Academic journal article Journal of Managerial Issues

Sanctioned versus Non-Sanctioned Political Tactics

Academic journal article Journal of Managerial Issues

Sanctioned versus Non-Sanctioned Political Tactics

Article excerpt

Organizations are becoming increasingly political entities and the field of political behavior is vastly recognized as important in the everyday life of organizational members. In general, the competitive nature of business today has made the use of politics more prevalent. Several reasons for this tendency can be drawn from a broad framework developed by Pfeffer (Pfeffer, 1981; Pfeffer 1992a) in which interdependence, heterogeneous goals and beliefs, scarcity and distribution of power increase the use of politics in organizations. For example, the trend toward flat organizations with fewer hierarchical levels results in fewer opportunities for vertical advancement. Likewise, downsizing underscores for people the risk of losing one's position. Also, in today's organizations, the traditional authority structure has been weakening. As a result, the use of political behaviors has become more prevalent. For example, in a typical matrix structure, coordination and balance between product and function is achieved m ainly by political means and negotiation. Therefore, the relevance of understanding political tactics is critical in helping people work together more fluidly and effectively. Given the trends toward flatter organizations, downsizing, teamwork, and the elimination of hierarchical lines, knowing more about the ways people use political tactics will help organizations function more effectively, recognizing and reducing dysfunctional political tactics.

The purpose of this study is to take a preliminary step in understanding the differences in the positive and negative aspects of politics at work, providing insights into the various ways that people use and perceive political tactics. Thus, this study considers both sanctioned and non-sanctioned political tactics in two ways: people's frequency of use of political tactics and their perceptions of the tactics' social desirability. In this article, we first review the literature on organizational politics, considering the various ways that politics at work has been defined. Next, we specifically consider political tactics, offering hypotheses on categories of political tactics, people's perceptions of the social desirability of political tactics, and differences in people's frequency of use compared with their perceptions of the social desirability of political tactics. Using data collected from MBA students, we next present results of exploratory analyses that consider respondents' reported frequency of use v ersus perceptions of the social desirability of both sanctioned and non-sanctioned political tactics. Finally, we discuss our results, suggesting implications for researchers and practitioners alike, as well as recommending several directions for future research on political tactics.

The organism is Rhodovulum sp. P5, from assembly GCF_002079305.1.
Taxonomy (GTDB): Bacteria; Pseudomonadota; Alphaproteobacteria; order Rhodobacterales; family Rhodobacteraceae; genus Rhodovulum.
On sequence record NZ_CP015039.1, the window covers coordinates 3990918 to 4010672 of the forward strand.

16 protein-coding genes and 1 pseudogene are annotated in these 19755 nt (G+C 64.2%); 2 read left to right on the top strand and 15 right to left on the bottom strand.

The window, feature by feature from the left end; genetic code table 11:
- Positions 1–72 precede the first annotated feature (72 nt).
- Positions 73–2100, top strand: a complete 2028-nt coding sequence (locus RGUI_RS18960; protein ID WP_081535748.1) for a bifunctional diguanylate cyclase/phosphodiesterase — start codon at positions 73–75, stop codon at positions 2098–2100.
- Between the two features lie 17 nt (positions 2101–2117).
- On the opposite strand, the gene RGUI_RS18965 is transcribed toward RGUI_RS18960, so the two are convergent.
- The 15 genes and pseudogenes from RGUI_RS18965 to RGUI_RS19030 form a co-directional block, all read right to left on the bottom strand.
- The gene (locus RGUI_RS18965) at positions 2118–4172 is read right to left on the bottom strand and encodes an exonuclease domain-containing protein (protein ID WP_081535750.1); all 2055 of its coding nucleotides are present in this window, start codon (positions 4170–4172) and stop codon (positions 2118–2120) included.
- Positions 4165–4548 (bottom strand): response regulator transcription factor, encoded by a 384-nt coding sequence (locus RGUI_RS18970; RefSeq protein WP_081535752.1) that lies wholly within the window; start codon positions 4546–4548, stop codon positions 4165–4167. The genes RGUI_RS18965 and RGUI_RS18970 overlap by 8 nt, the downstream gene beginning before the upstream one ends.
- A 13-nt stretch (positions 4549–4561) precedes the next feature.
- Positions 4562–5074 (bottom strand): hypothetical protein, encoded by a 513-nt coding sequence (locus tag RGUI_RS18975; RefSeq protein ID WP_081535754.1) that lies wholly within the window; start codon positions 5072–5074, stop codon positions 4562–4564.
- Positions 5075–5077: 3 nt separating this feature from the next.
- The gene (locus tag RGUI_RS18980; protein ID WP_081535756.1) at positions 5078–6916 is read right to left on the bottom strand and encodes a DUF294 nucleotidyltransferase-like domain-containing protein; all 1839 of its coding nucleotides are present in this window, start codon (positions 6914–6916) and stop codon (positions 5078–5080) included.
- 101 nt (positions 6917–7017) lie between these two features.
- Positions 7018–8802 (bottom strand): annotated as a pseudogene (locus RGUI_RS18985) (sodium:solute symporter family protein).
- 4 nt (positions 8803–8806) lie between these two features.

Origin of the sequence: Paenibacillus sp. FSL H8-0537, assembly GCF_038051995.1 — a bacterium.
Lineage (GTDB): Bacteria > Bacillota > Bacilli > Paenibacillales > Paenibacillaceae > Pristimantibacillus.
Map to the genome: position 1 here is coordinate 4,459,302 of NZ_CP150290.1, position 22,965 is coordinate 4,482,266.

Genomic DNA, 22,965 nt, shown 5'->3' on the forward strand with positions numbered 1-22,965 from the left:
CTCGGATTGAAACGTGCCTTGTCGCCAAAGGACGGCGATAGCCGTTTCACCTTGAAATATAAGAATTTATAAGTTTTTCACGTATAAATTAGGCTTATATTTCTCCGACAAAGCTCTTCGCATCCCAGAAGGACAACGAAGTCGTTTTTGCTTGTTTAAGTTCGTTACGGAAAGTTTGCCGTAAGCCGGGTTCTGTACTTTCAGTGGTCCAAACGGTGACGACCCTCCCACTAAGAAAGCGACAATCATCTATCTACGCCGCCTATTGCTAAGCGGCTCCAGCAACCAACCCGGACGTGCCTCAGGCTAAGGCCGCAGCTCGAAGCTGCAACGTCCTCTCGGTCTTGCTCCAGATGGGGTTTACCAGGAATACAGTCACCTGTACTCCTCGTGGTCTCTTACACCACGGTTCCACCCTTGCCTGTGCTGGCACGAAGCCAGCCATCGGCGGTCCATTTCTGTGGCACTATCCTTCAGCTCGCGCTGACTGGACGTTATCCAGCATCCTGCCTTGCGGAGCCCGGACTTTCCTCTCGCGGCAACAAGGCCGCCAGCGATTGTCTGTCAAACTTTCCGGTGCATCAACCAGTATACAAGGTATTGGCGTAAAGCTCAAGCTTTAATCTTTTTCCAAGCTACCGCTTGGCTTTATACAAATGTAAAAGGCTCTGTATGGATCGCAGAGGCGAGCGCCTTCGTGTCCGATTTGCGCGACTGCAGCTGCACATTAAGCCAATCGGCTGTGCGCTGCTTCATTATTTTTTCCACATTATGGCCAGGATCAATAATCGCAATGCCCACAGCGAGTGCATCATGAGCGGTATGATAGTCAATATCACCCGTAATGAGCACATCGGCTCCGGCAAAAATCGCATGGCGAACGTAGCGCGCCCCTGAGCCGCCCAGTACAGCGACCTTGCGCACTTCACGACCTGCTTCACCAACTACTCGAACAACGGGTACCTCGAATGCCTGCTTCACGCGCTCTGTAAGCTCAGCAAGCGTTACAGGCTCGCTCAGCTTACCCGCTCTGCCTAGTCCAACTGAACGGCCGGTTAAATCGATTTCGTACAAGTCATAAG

Literature Review and Definitions of Organizational Politics

Researchers agree that political behavior is a normal part of doing business (Ferris et al., 1996; Ferris and Kacmar, 1992; Williams and Dutton, 2000). Nonetheless, researchers also agree that this concept has received insufficient attention in the organizational literature (Drory and Romm, 1990; Ferris et al., 1996; Ferris and Kacmar, 1992; Gandz and Murray, 1980). In addition, there is no common basic definition that captures the entire complexity of organizational politics (Drory and Romm, 1990). While consensus has not yet been achieved in defining organizational politics, there are two primary definitions that capture much of the research in this area (Cropanzano et al., 1997). One perspective is a general one that defines politics as a very broad and general set of social behaviors that can contribute to the basic functioning of the organization (Pfeffer, 1981). In this view, politics can be either functional or dysfunctional.

The second more common view of politics among researchers is a more narrow and specific one (Cropanzano et al., 1997). This definition of politics focuses on behaviors that are self-serving and not sanctioned by the organization (Farrell and Petersen, 1982; Ferris et al. …

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